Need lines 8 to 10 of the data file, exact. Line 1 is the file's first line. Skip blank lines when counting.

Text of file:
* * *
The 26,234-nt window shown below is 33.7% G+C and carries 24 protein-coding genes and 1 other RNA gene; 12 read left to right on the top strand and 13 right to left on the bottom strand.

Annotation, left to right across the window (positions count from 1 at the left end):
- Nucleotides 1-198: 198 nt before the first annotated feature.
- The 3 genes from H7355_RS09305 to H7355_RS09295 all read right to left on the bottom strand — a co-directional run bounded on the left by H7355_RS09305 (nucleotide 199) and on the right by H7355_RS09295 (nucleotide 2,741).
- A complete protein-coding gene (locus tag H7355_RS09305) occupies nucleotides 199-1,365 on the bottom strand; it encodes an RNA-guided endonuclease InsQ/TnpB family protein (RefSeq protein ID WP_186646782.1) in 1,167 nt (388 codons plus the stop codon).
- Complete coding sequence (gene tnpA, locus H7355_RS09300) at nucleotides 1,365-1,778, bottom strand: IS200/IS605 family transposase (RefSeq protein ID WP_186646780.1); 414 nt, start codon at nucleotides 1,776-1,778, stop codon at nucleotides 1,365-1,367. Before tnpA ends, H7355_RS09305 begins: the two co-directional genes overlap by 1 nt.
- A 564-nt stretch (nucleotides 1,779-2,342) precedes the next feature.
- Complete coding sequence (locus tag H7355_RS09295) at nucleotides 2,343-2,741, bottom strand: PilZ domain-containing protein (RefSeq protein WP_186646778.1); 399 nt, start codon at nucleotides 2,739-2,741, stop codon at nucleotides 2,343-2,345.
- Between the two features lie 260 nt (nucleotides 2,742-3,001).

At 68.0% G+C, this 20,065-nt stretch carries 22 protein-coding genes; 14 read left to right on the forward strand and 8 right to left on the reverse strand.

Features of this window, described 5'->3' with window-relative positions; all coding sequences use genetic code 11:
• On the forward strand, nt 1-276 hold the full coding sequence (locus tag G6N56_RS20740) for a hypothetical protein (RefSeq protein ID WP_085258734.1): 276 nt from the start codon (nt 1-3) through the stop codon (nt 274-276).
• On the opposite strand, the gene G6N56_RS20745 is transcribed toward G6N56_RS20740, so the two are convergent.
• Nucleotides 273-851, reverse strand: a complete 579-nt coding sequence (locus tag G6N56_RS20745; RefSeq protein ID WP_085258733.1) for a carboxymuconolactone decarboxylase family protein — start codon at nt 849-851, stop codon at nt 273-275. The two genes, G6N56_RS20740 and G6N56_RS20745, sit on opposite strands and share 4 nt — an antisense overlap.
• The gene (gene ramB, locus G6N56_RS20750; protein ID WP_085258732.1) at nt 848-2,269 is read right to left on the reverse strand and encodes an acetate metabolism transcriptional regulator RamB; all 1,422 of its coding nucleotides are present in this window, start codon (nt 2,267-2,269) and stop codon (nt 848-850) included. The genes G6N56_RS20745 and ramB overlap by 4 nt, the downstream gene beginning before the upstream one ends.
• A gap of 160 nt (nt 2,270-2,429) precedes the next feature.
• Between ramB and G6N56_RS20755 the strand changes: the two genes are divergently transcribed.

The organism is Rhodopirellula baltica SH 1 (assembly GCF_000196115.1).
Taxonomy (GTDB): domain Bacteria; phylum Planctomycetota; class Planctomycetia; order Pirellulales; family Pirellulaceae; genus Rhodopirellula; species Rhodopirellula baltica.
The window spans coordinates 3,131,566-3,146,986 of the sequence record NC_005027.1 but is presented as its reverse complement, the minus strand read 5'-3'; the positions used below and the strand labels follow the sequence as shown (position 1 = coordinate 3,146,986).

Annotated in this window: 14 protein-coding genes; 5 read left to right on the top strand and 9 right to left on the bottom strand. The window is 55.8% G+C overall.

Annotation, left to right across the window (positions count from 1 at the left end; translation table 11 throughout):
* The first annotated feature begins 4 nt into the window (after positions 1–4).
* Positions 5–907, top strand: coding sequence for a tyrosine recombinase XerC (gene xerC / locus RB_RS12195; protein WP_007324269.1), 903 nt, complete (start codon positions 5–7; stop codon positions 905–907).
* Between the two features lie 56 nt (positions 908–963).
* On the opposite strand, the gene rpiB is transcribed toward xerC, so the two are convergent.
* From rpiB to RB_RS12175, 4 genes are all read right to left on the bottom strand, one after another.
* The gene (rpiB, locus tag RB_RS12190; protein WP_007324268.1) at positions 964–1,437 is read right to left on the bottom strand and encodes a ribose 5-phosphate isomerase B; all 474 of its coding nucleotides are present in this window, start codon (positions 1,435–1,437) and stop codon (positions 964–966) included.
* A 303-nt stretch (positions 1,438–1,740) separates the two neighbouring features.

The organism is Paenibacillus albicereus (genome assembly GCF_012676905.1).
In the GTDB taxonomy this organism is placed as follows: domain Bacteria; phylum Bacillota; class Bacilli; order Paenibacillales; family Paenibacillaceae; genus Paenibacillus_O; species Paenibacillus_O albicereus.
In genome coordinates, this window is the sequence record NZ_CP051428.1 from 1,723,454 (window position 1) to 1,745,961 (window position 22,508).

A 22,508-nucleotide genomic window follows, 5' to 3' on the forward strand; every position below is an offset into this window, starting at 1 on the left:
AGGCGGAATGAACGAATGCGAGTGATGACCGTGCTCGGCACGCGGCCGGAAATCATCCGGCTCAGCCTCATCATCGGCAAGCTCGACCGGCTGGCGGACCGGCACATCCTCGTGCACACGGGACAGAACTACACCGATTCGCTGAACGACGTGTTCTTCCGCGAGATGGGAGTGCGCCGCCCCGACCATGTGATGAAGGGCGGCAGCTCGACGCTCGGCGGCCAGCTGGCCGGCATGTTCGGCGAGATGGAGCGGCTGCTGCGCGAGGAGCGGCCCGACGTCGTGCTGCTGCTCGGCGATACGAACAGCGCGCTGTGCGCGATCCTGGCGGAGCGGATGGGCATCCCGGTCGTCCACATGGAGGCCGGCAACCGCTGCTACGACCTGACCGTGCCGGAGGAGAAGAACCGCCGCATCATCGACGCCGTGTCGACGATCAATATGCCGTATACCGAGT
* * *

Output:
- Complete coding sequence (locus tag H7355_RS09295) at nucleotides 2,343-2,741, bottom strand: PilZ domain-containing protein (RefSeq protein WP_186646778.1); 399 nt, start codon at nucleotides 2,739-2,741, stop codon at nucleotides 2,343-2,345.
- Between the two features lie 260 nt (nucleotides 2,742-3,001).

At 68.0% G+C, this 20,065-nt stretch carries 22 protein-coding genes; 14 read left to right on the forward strand and 8 right to left on the reverse strand.